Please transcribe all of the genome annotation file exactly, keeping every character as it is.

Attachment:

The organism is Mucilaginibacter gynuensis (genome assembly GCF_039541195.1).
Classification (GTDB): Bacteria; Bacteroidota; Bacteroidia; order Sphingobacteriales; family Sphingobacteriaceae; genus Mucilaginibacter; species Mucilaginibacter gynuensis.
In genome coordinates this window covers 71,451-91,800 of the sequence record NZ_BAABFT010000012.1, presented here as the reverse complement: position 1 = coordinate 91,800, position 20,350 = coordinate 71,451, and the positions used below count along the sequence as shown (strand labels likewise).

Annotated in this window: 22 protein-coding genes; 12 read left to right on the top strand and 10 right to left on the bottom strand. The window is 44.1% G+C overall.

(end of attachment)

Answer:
The organism is Mucilaginibacter gynuensis (genome assembly GCF_039541195.1).
Classification (GTDB): Bacteria; Bacteroidota; Bacteroidia; order Sphingobacteriales; family Sphingobacteriaceae; genus Mucilaginibacter; species Mucilaginibacter gynuensis.
In genome coordinates this window covers 71,451-91,800 of the sequence record NZ_BAABFT010000012.1, presented here as the reverse complement: position 1 = coordinate 91,800, position 20,350 = coordinate 71,451, and the positions used below count along the sequence as shown (strand labels likewise).

Annotated in this window: 22 protein-coding genes; 12 read left to right on the top strand and 10 right to left on the bottom strand. The window is 44.1% G+C overall.